The Klamath River RV Park is a beautiful spot. It is right on the Klamath River, just a a few yards from the Highway 101 bridge. The banks are green with foliage and the hills are covered with forests. The parks has some lovely landscaping, lots of perennial flower beds scattered around the acreage. We are about three miles from the ocean and the tide causes the river to rise and fall. The salmon are swimming upriver to spawn, at least those that are not caught by the Yurok Indians with their gill nets that stretch across the river. The Klamath River runs through their reservation. Also after the salmon are seals that swim upriver trying to catch their dinner, We see them surfacing during their fishing endeavors. So even though there is a lot activity with the fishing and rigs arriving and leaving this is a peaceful place and we are enjoying our stay here.
As we have done before we have traveled north and south of the campground on our sightseeing trips. We have been north to Crescent City several times. Crescent City has a history of being inundated with tsunami waves. Most recently this spring when that terrible earthquake struck Japan the tsunami wave did a lot of damage to the Crescent City harbor. When the 1964 earthquake struck Alaska even more damage was done and killed a number of people. We have also been south as far as Eureka. Again the trips were to seek out lighthouses and to see the scenery.
One of the biggest attractions of this part of the Northern California coast are the Coastal Redwoods and the Redwood National Park. The park was started by concerned citizens who in 1918 established the Save the Redwoods League. So much of the old growth forests had been logged there was a great danger that they would all be wiped out. It was during President Lyndon Johnson's term that this area was named a National Park. Fortunately there are still some old growth trees that are estimated to be over 1000 years old and lots of them that are 600 plus years old. They are awesome to see. We have enjoyed several walks through the forests and I will post pictures of some of the giants.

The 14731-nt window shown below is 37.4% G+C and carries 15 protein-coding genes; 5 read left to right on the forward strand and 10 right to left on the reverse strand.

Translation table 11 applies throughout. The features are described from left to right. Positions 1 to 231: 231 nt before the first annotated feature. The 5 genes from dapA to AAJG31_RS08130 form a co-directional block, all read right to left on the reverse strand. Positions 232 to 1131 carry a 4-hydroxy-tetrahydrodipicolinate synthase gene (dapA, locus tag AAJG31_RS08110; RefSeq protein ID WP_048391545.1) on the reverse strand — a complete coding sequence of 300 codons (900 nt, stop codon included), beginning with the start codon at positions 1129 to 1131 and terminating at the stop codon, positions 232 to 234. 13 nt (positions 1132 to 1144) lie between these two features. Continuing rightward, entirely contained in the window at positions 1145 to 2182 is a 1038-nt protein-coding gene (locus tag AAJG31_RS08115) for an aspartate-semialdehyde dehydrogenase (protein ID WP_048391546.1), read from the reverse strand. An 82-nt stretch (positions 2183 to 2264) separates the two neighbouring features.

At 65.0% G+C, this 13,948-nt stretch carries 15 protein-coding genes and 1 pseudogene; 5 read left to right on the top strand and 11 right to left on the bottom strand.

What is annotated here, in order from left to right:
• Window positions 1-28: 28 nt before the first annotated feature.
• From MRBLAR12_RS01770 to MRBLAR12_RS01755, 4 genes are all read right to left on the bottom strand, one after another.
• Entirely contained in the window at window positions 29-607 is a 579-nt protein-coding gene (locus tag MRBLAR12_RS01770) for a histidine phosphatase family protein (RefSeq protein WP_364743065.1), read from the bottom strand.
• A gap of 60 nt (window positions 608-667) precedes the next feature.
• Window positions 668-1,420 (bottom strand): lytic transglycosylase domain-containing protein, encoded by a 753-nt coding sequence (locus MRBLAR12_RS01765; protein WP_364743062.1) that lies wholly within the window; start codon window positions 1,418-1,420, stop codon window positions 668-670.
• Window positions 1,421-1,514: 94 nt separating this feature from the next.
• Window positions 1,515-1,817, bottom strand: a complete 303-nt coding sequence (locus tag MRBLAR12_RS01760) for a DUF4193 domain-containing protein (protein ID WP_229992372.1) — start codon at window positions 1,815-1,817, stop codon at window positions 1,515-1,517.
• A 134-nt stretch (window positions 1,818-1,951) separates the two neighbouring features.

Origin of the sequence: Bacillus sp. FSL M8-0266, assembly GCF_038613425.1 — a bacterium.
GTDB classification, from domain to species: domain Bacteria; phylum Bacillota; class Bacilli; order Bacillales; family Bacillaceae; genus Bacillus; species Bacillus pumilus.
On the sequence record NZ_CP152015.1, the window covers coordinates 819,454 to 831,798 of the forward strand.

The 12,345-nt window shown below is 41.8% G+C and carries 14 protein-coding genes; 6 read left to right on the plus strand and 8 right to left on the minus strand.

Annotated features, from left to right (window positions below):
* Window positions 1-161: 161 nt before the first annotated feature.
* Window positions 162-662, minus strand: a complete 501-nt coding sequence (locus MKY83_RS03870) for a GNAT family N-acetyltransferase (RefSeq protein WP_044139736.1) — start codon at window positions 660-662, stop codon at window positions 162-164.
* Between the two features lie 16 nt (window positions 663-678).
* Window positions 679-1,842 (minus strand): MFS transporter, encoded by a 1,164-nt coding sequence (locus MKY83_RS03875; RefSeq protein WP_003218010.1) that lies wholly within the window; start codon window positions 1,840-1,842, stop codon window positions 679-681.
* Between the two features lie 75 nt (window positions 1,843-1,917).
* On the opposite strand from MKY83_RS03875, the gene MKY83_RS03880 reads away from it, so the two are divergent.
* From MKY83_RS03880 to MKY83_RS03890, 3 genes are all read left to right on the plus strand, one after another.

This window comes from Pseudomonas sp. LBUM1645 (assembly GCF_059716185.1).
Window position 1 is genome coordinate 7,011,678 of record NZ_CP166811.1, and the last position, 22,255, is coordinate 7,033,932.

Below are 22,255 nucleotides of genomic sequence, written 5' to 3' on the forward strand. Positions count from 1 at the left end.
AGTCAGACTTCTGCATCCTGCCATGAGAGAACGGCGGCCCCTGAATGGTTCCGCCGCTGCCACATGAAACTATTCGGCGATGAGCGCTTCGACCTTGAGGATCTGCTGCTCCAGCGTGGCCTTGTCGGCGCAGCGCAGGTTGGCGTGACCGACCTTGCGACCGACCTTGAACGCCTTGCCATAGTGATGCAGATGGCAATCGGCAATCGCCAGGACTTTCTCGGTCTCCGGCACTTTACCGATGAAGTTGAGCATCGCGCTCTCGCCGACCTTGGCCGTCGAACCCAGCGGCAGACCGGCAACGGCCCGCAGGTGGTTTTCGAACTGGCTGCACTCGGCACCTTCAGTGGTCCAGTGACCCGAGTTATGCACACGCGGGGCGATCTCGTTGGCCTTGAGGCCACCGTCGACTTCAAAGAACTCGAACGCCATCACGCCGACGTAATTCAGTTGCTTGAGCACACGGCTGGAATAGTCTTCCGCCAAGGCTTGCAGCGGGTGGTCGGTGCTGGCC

Yesterday we took in the Trees of Mystery attraction. Set in a redwood forest, it's big draw was a gondola ride over the tree tops. Not exactly Karen's idea of fun but it was a unique way of seeing the forest. Rick of course thought it was great. And it was an easier way of getting to the top of the mountain! Beautiful views of the forest and the ocean from the top. The place was a little over the top with a huge statue of Paul Bunyan and Babe the blue ox out front but I imagine that makes it more appealing to children.
Another exciting excursion gave us the chance to see a herd of Roosevelt Elk. There were approximately 50 females with some calves, a few juvenile males and one huge bull with an impressive rack. This herd was very accustomed to people watching them. They almost seemed to pose for the cameras. There were about a half dozen people snapping away. But no one was taking any chances of getting too close, thank goodness. That bull could run quite fast and I bet those antlers would hurt!
We had planned on being at this park for just a week then moving to the Lake Shasta area or Lassen National Park but we completely forgot about Labor Day and we didn't have reservations! Made some calls and found that we were out of luck. So we opted to stay here for another week. We will be leaving on Tuesday, September 6 and will make our way over to the Lake Shasta/Whiskeytown area and a National Forest park for a few days. We will be close to Redding and will have a chance to visit Rick's brother, Evan.
This will be our first attempt at boondocking. We will be without hook-ups! OMG!!! No sewer, no electricity and only the water in our tank! How will we manage? How will we survive? Tune in next time for the answers to those questions.